And while people who were thinking of pleasant things were happier than people thinking of unpleasant things, even those thinking happy thoughts were less happy than people who were fully engaged in whatever they were doing.

The study is published in the Nov. 12 issue of Science.

In some ways, the research provides scientific evidence of what many self-help books and some religious traditions espouse, which is that being in the "here and now" is critical for happiness, Killingsworth said.

Participants were from 83 counties, a wide range of occupations and ranged in age from 18 to 88.

Barbara Becker Holstein, a psychologist and "happiness coach" in Long Branch, N.J., said the findings speak to the importance of doing things that provide a sense of purpose and meaning. Such activities make it easier to stay focused, Holstein explained.

"This research is fabulous and fascinating," Holstein said. "But long before the research, psychologists and many educators recognized that in order to feel a sense of well-being, you need to feel you have purpose and meaning in life. That means you are containing the mind around certain projects and activities, and are forcing the mind not to be all over the place all day long."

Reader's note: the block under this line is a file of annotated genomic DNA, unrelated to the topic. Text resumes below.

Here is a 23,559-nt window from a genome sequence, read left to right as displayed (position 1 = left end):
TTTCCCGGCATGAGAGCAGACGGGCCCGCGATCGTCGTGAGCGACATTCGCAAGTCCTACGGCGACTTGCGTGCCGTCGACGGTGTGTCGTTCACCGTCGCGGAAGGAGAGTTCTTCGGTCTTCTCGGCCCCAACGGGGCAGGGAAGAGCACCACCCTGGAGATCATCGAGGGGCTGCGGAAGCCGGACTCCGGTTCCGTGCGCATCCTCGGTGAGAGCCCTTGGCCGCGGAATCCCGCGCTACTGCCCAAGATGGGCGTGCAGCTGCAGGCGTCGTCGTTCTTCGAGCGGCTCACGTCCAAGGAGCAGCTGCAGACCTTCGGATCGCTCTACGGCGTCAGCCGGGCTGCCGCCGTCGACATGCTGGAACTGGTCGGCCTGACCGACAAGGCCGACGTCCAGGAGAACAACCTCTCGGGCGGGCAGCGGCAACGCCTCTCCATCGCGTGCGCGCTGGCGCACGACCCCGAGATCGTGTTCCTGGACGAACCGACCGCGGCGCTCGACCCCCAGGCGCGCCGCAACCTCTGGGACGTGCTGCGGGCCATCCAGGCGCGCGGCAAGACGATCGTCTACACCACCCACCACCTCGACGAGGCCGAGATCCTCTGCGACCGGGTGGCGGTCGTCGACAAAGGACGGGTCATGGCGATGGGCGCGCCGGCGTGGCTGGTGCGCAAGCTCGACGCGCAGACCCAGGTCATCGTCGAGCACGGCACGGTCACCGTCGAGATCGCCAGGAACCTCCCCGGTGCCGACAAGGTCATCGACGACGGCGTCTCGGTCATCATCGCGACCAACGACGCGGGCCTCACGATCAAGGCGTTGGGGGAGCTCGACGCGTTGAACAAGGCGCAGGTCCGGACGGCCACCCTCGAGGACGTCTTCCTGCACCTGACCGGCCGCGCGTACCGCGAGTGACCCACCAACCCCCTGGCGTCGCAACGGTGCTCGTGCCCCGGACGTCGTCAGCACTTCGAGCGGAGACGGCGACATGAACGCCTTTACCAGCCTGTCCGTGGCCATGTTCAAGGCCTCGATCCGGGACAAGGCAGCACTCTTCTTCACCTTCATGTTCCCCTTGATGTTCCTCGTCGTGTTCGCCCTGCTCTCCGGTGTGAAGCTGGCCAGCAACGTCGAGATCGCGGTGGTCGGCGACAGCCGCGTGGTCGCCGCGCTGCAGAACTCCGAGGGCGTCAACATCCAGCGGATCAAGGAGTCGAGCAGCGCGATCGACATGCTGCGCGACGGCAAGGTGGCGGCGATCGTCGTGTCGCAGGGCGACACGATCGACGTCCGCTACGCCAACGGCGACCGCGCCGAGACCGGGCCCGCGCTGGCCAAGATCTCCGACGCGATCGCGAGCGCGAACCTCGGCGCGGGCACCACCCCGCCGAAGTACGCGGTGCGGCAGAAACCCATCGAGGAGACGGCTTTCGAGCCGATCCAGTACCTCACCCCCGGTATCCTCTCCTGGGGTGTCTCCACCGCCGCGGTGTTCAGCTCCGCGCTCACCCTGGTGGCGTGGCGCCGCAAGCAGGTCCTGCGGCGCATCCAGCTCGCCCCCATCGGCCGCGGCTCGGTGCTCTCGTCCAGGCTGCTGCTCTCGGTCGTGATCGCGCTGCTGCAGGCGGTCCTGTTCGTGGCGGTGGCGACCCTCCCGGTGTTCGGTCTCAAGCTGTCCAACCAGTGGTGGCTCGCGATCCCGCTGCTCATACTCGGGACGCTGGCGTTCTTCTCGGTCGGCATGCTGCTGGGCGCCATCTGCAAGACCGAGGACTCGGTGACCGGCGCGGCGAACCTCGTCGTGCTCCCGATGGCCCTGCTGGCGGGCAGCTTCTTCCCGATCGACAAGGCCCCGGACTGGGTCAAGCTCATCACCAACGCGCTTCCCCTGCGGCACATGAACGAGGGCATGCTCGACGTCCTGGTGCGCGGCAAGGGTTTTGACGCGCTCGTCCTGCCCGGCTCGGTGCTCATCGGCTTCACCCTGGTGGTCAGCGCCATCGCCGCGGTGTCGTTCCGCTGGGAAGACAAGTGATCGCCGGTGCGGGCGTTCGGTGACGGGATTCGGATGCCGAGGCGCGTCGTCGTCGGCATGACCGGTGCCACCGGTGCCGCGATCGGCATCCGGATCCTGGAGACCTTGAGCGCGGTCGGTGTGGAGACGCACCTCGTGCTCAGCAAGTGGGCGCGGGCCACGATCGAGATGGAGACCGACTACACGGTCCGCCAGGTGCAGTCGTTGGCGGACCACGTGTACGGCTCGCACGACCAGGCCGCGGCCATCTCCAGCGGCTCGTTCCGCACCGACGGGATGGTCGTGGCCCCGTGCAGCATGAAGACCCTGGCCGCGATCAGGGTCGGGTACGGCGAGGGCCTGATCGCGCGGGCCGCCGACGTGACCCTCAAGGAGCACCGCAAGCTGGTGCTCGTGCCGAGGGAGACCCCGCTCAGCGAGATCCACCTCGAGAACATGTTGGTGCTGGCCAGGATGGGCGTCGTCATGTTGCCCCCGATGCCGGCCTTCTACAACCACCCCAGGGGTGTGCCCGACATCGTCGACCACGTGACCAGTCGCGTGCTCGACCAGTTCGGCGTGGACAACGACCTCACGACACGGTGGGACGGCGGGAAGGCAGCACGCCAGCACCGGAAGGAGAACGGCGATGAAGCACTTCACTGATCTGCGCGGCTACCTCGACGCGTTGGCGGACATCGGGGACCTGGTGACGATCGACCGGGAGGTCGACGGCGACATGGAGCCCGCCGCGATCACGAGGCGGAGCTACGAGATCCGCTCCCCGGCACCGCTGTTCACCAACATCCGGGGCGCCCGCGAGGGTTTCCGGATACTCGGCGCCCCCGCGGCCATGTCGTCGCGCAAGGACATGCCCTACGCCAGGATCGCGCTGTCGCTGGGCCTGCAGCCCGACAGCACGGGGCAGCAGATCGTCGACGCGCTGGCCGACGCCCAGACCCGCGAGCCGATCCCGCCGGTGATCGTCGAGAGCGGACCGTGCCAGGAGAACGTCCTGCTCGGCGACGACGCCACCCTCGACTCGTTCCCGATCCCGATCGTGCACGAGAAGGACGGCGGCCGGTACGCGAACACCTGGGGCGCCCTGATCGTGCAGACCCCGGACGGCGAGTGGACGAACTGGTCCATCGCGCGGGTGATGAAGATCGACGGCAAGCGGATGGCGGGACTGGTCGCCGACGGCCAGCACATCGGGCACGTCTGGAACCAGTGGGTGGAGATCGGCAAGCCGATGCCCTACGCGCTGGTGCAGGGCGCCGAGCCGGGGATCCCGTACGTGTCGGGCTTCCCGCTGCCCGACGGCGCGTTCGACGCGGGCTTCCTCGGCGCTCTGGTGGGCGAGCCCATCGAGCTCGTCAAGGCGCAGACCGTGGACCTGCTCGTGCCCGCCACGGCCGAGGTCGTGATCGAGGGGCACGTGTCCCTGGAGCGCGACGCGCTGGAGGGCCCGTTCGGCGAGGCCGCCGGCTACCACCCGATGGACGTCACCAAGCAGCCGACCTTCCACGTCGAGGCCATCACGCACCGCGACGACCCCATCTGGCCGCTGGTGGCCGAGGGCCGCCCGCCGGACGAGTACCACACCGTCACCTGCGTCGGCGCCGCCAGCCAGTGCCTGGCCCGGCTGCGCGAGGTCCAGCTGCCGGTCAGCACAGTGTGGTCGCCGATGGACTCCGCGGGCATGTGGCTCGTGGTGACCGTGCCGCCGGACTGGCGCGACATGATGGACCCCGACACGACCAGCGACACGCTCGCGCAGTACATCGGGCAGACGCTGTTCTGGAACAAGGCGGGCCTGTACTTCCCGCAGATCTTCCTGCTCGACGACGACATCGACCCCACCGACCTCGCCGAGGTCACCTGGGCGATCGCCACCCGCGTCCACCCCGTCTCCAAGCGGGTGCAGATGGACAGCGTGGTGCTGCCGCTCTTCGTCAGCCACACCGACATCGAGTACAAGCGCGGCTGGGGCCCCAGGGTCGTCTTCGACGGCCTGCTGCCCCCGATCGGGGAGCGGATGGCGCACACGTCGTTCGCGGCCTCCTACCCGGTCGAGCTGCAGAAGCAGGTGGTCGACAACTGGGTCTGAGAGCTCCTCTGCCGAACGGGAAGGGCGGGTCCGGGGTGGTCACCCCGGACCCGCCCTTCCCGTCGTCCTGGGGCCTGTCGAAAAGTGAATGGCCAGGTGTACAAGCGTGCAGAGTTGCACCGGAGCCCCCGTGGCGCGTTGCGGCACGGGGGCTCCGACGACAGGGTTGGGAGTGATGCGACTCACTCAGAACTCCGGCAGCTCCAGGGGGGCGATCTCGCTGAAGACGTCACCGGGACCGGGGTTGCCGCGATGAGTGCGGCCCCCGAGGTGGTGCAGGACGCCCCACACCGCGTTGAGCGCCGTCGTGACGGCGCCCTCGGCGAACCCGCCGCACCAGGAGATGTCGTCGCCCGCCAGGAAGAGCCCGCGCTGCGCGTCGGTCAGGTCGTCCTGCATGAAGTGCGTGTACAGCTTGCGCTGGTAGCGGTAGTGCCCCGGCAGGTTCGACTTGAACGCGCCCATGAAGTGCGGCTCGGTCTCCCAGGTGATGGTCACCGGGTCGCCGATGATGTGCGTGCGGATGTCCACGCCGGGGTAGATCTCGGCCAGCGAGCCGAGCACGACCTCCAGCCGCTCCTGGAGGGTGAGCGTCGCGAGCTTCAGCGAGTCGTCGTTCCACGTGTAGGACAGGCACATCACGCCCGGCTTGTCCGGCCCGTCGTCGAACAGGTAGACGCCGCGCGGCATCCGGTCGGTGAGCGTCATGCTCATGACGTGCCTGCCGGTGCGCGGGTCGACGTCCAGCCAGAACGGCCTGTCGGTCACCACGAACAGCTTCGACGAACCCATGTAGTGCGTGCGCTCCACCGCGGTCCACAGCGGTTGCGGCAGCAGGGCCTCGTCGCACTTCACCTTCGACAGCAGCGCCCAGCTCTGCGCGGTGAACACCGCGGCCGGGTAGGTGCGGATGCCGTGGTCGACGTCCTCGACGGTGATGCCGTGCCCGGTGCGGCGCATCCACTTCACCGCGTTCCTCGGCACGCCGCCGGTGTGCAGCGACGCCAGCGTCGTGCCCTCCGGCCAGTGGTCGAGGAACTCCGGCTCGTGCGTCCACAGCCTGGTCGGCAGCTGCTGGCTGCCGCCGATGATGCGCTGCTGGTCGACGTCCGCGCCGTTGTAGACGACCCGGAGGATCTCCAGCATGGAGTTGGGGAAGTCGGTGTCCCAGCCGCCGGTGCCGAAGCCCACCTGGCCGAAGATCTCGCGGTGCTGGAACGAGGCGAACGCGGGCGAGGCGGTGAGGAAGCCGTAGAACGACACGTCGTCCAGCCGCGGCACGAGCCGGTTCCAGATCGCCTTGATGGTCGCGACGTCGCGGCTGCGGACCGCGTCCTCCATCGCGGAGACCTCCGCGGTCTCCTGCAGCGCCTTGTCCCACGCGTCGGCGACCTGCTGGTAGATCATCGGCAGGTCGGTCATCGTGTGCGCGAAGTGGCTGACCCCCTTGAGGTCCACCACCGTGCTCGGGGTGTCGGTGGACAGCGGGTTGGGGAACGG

If you feel your mind starting to head down a "dark tunnel" of worry and anxiety, try to snap yourself out of it by bringing your thoughts back to the present, she said.

"It's such a natural tendency to go over bad news or things that haven't worked out, to dramatize the drama we are already experiencing," she said. "But if we can distract ourselves by getting involved doing something, we get some distance from whatever we were ruminating on and it's better for us."

More information

If you'd like to be part of Harvard's happiness research project, visit

SOURCES: Matthew Killingsworth, doctoral candidate, Harvard University, Cambridge, Mass.; Barbara Becker Holstein, Ed.D., psychologist and happiness coach, Long Branch, N.J.; Nov. 12, 2010, Science

Copyright©2010 ScoutNews,LLC.
All rights reserved  

Related medicine news :

1. Chinese New Year Banquets Bring Good Luck, Happiness and Prosperity for the New Year
2. Happiness Protects Your Heart
3. Explore, Love, Happiness, Life Purpose, and Destiny with World Renowned Yogi and Mystic, Sadhguru
4. Motivational and Inspirational Author Dr. Terry Cole-Whittaker's New Book: "Live Your Bliss: Practices that Produce Happiness and Prosperity"
5. Behavioral Laboratory Cracks the DNA Code of Happiness
6. UC Berkeley psychologists bring science of happiness to China
7. After $75,000, Money Cant Buy Day-to-Day Happiness